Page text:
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Plain Language Column

Don't Stop Now: An Open Letter to the SEC

By Joseph Kimble

[In January 1997, the Securities and Exchange Commission issued a proposed rule that would require plain English in certain parts of prospectuses—the front and back cover pages, the summary, and the risk-factors section. At the same time, the SEC issued the draft text of A Plain English Handbook: How to Create Clear SEC Documents.

Both the rule and the Handbook include many before-and-after examples. In addition, the SEC and several companies have worked together on two pilot programs that produced a number of documents written in plain English. (See the Plain Language columns for December 1996 and May 1997.) So much for the argument that some matters are too complex for plain English. The proposed rule appears at 62 Federal Register 3152. The rule and the Handbook are also online at http://www.sec.gov/news/ plaineng.htm (no period after htm).]


Jonathan G. Katz
Secretary, Securities & Exchange Commission
450 Fifth Street, N.W.
Washington, DC 20549-6009

Dear Mr. Katz:

I write to strongly support the SEC's proposed rule to require plain English in prospectuses (File No. S7-3-97).

First, a word about my background. I have taught legal writing for 13 years at Thomas Cooley Law School. Before that, I was a practicing lawyer. I am the managing editor of The Scribes Journal of Legal Writing and the editor of the "Plain Language" column in the Michigan Bar Journal. I have written extensively on legal writing and plain language. So I'm familiar with these issues.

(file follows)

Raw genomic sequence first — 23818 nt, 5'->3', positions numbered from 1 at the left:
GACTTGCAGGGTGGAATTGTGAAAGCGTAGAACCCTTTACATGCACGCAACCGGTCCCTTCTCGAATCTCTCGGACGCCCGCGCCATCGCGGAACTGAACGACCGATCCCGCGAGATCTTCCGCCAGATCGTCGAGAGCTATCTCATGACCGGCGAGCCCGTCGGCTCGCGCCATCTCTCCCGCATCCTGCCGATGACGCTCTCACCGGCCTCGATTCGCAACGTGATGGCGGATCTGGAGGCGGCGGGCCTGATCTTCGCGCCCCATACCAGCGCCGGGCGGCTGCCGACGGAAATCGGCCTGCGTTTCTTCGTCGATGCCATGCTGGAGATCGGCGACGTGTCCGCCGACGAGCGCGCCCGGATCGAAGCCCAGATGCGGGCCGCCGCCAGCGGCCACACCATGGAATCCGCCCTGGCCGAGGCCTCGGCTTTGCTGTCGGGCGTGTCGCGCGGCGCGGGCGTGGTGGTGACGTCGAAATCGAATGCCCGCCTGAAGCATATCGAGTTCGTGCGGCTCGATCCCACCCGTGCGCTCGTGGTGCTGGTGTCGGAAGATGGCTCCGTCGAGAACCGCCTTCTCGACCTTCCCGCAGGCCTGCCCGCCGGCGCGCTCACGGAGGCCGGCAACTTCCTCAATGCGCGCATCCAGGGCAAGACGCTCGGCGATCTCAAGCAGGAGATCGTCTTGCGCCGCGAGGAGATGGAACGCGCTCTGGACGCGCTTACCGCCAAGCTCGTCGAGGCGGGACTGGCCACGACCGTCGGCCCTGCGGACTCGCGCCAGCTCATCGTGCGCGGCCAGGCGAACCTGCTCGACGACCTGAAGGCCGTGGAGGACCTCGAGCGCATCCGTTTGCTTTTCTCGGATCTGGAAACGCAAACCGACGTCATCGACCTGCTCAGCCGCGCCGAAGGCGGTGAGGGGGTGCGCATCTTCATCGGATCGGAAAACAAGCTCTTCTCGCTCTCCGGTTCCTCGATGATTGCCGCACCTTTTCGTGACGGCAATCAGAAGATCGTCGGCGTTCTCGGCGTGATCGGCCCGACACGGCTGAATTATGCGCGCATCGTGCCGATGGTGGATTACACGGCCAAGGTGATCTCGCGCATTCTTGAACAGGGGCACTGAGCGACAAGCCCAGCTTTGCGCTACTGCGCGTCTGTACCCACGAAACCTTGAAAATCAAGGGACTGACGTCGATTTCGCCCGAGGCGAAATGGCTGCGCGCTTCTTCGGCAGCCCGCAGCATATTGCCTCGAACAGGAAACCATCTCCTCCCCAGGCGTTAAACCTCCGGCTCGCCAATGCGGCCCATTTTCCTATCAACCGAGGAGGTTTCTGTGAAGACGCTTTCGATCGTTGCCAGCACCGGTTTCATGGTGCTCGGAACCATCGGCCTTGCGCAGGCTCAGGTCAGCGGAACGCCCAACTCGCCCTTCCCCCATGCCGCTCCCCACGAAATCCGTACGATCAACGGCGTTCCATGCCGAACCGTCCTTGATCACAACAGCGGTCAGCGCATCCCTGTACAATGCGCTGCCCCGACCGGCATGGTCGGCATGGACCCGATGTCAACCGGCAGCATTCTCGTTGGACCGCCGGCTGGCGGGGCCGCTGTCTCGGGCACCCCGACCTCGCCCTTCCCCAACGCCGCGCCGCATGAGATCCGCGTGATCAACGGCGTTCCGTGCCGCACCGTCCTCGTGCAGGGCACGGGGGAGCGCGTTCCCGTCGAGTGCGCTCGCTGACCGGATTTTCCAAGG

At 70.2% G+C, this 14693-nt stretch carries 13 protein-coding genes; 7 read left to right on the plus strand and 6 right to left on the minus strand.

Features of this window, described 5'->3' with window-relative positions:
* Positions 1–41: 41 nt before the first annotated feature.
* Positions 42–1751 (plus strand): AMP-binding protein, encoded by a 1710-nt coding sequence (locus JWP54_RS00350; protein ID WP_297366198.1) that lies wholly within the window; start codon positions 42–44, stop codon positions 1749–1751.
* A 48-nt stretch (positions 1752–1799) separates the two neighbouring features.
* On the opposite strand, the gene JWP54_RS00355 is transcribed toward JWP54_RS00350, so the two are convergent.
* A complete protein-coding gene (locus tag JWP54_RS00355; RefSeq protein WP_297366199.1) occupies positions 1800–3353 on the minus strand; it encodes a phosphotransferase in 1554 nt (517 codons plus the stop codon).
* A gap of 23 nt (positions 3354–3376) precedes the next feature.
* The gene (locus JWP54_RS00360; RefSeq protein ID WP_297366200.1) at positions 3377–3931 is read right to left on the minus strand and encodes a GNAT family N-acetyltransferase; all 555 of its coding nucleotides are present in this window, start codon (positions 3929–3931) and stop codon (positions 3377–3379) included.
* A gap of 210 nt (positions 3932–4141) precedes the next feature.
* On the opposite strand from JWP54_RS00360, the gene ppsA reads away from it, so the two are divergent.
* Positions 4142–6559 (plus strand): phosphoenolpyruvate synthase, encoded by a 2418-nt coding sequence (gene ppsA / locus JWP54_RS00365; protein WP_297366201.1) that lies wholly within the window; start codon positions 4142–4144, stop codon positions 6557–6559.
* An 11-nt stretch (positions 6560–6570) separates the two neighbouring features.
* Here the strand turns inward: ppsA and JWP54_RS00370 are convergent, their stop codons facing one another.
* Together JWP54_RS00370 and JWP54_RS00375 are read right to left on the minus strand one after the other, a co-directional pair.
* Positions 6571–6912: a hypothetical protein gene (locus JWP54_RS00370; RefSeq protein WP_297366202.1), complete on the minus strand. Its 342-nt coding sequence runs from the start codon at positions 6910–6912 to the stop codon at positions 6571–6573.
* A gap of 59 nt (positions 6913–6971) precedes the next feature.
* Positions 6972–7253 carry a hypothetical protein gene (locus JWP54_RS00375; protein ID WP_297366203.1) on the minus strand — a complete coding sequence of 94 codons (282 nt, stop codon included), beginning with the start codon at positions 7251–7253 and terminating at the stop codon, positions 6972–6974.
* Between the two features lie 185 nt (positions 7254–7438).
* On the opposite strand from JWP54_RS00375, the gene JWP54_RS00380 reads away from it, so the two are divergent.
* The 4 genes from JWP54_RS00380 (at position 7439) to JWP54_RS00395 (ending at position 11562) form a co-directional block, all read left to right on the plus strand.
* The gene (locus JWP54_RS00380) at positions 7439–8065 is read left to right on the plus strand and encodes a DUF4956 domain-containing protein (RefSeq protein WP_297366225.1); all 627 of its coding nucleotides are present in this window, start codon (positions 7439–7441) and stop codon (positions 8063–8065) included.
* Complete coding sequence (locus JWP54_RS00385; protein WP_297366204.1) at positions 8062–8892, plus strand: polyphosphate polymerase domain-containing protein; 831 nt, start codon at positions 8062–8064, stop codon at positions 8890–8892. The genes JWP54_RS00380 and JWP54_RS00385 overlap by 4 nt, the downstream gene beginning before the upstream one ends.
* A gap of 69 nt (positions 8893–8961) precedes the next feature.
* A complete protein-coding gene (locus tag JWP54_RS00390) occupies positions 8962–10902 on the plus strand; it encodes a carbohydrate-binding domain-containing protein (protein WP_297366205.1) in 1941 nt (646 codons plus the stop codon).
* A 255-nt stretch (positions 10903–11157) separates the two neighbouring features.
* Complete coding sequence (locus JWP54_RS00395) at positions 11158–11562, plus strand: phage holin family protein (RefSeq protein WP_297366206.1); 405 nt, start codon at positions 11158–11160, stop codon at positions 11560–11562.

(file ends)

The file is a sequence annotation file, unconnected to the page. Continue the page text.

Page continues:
Now, the SEC's proposed rule and Plain English Handbook do an excellent job of setting out the theory and practice of plain English. The rule disposes of the typical criticisms of plain English, and it sets out well-accepted principles for clear writing. The Handbook shows in more detail how to apply those principles. Both the rule and the Handbook contain many before-and-after examples of how disclosure documents can be improved.

Also, you have rightly taken a flexible approach to plain English. As the Handbook says (page 24), "we are presenting guidelines, not hard and fast rules you must always follow." Of course a writer may occasionally have a good reason for using the passive voice. Of course not every sentence has to have fewer than 25 words (especially if it ends with a list). Of course a technical term may be unavoidable at times (although the writer can still explain what it means). But the need for some flexibility does not begin to justify the current state of writing in prospectuses.

I urge the SEC: please, please do not be dissuaded by the lawyers. They always raise the same arguments. And for anyone who has fairly reviewed the plain-English literature, those arguments do not hold water. We have answered them again and again.

First, the argument that plain English is not precise enough for complex material. I have dealt with this argument, and so has the SEC in its proposed rule. In one demonstration project after another—including the SEC's own pilot programs—we have shown that legal documents can be written in much plainer language without any loss of precision. I'll bet that the SEC got hardly any comments that its pilot-program plain-English documents were imprecise or inaccurate. That's proof that it can be done and that traditional documents are full of needless complexity.

If anything, plain English is more precise than traditional legal writing because plain English lays bare the ambiguities and uncertainties that traditional writing—with all its convoluted language and unnecessary detail—tends to hide. In every project that I have worked on, we have found that the original document was not nearly as precise as everyone had thought. So plain English improves not just the style of the document, but the substance as well.